Aug 1, 2011

How Fleur de Sel
Was Born: Urbanbees

PO:  Who are Urbanbees?
FB:  We are Urbanbees: a collective with no specific geographic base, originally from Italy, Iran and Mexico, currently in Italy, Switzerland and Canada.  We met in 2007 while doing a Master of Urban Design at Domus Academy in Milan and taking advantage of our different backgrounds and cultures, we have worked together since we met.

We are interested in public space, urbanity, architecture and design process.  Working together for us is first of all a very pleasing excuse to keep the contact with each other and to continue the dialogue of our interests.

PO:  Why did you decide to participate in the Jardins de Metis competition? 
FB:  The decision to take part in the Jardins de Metis competition was very immediate over Matteo's proposal.  The theme of the 2011 edition, "Secret Garden" was intriguing and we've always been interested in the festival's approach to landscape design as a hybrid medium between installation art, architecture and landscape design.
We started exchanging ideas on "what is for us a secret garden".  It turned out to be such an interesting topic to elaborate on that we finally  came to a consensus that secret garden is merely in our imagination and it's a personal space.  We decided to leave it to the public to build their own secret garden.  As an image, we had a white paper where people would draw their secret places.

At the same time the white page reminded us of the winter landscape.  The image of the first snowfall that announces the onset of winter, the snow covers the ground and between the white quilt and the green bed, the tracks that are left (objects, footprints, fragrances and even sounds) are trapped and remain hidden for the entire winter until the snow melts. These temporary fossils, almost invisible to the eye, create a hidden garden.  It is up to us to image what is underneath.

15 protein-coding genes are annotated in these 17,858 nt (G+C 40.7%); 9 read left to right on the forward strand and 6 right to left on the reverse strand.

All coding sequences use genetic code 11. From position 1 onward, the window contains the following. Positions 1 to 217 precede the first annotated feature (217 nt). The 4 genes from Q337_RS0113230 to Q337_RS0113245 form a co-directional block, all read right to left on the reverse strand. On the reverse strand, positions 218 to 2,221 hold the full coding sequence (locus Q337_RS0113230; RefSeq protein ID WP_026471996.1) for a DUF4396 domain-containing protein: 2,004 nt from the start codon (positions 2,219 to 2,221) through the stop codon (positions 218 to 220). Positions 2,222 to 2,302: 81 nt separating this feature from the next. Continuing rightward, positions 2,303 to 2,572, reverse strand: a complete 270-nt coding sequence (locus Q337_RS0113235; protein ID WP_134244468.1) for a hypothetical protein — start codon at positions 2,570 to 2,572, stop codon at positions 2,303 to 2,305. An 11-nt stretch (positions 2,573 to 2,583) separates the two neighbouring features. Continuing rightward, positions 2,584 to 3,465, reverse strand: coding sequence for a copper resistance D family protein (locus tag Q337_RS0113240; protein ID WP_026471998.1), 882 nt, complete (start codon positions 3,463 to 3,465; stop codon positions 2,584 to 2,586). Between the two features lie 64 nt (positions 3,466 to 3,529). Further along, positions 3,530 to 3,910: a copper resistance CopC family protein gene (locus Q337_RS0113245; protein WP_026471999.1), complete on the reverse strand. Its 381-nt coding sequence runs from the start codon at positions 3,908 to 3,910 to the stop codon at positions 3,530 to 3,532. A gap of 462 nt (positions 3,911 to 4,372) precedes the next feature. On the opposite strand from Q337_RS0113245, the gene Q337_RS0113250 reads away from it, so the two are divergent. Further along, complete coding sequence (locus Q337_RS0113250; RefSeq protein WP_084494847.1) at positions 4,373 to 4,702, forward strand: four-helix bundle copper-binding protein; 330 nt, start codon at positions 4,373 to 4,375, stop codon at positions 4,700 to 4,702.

PO:  Please describe the construction process.
FB:  To emulate that particular winter landscape with a natural material we chose salt, which is actually used in winter as well.  That's how fleur de sel was born.

The salt comes from a mine in Ontario and is totally natural (thanks to Windsor Company for their sponsorship).  The challenge then was to protect the soil from salt.  Layers of PVC and geotextile create an impermeable surface and guide the rain water with a 2% slope all over the site towards the center where there is a water container.  Water will be pumped out after each rain or whenever necessary.  There is also a layer of gravel underneath salt to facilitate the drainage.

The evolution  of the garden through the season is another aspect of it for us.  The idea is to recycle the salt at the end of the season for snow melting purposes.
Marco Asciutti
Farzaneh Bahrami
Enrique Enriquez
Matteo Muggianu

Walking, snowshoeing or skiing up my driveway during Winter for the past thirty years,  I have a deep appreciation of how snow changes ones perception of the land.  I have never thought of it as a "hidden garden."   Although I am unlikely to experience the Fleur de Sel garden,  I may feel very differently about the trek up my lane in 2012.